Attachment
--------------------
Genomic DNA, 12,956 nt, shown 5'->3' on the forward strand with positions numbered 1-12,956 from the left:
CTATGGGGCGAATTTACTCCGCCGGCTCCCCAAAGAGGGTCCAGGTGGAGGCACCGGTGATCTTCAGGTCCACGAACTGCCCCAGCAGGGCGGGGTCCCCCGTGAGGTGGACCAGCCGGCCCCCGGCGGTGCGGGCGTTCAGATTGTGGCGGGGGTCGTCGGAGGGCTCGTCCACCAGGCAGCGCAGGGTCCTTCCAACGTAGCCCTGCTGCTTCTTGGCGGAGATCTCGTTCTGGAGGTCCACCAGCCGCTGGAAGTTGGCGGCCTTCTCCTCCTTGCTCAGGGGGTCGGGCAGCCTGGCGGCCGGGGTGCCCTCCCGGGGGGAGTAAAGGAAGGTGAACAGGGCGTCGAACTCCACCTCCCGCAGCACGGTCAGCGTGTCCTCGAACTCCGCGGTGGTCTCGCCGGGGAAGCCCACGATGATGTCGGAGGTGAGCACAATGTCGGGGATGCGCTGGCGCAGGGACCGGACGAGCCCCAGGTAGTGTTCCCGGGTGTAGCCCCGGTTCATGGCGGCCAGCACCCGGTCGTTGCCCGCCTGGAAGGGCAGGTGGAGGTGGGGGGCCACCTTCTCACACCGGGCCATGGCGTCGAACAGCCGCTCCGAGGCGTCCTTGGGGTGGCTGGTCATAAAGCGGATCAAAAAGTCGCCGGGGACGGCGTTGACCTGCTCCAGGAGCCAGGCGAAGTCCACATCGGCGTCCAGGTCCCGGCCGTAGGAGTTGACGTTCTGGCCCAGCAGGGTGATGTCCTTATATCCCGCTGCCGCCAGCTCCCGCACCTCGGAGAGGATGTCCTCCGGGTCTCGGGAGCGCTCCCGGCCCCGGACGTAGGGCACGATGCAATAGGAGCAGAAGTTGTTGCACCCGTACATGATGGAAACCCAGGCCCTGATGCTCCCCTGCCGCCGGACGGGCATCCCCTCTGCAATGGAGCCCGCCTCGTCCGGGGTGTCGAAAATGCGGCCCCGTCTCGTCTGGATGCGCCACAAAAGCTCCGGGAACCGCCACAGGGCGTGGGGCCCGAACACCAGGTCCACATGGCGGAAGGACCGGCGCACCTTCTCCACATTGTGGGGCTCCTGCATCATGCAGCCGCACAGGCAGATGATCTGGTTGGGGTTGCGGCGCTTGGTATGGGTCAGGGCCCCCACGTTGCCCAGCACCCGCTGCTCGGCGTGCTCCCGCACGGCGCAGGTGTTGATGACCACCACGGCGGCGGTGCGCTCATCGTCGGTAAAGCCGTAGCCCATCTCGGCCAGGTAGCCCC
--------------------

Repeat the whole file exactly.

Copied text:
Genomic DNA, 12,956 nt, shown 5'->3' on the forward strand with positions numbered 1-12,956 from the left:
CTATGGGGCGAATTTACTCCGCCGGCTCCCCAAAGAGGGTCCAGGTGGAGGCACCGGTGATCTTCAGGTCCACGAACTGCCCCAGCAGGGCGGGGTCCCCCGTGAGGTGGACCAGCCGGCCCCCGGCGGTGCGGGCGTTCAGATTGTGGCGGGGGTCGTCGGAGGGCTCGTCCACCAGGCAGCGCAGGGTCCTTCCAACGTAGCCCTGCTGCTTCTTGGCGGAGATCTCGTTCTGGAGGTCCACCAGCCGCTGGAAGTTGGCGGCCTTCTCCTCCTTGCTCAGGGGGTCGGGCAGCCTGGCGGCCGGGGTGCCCTCCCGGGGGGAGTAAAGGAAGGTGAACAGGGCGTCGAACTCCACCTCCCGCAGCACGGTCAGCGTGTCCTCGAACTCCGCGGTGGTCTCGCCGGGGAAGCCCACGATGATGTCGGAGGTGAGCACAATGTCGGGGATGCGCTGGCGCAGGGACCGGACGAGCCCCAGGTAGTGTTCCCGGGTGTAGCCCCGGTTCATGGCGGCCAGCACCCGGTCGTTGCCCGCCTGGAAGGGCAGGTGGAGGTGGGGGGCCACCTTCTCACACCGGGCCATGGCGTCGAACAGCCGCTCCGAGGCGTCCTTGGGGTGGCTGGTCATAAAGCGGATCAAAAAGTCGCCGGGGACGGCGTTGACCTGCTCCAGGAGCCAGGCGAAGTCCACATCGGCGTCCAGGTCCCGGCCGTAGGAGTTGACGTTCTGGCCCAGCAGGGTGATGTCCTTATATCCCGCTGCCGCCAGCTCCCGCACCTCGGAGAGGATGTCCTCCGGGTCTCGGGAGCGCTCCCGGCCCCGGACGTAGGGCACGATGCAATAGGAGCAGAAGTTGTTGCACCCGTACATGATGGAAACCCAGGCCCTGATGCTCCCCTGCCGCCGGACGGGCATCCCCTCTGCAATGGAGCCCGCCTCGTCCGGGGTGTCGAAAATGCGGCCCCGTCTCGTCTGGATGCGCCACAAAAGCTCCGGGAACCGCCACAGGGCGTGGGGCCCGAACACCAGGTCCACATGGCGGAAGGACCGGCGCACCTTCTCCACATTGTGGGGCTCCTGCATCATGCAGCCGCACAGGCAGATGATCTGGTTGGGGTTGCGGCGCTTGGTATGGGTCAGGGCCCCCACGTTGCCCAGCACCCGCTGCTCGGCGTGCTCCCGCACGGCGCAGGTGTTGATGACCACCACGGCGGCGGTGCGCTCATCGTCGGTAAAGCCGTAGCCCATCTCGGCCAGGTAGCCCC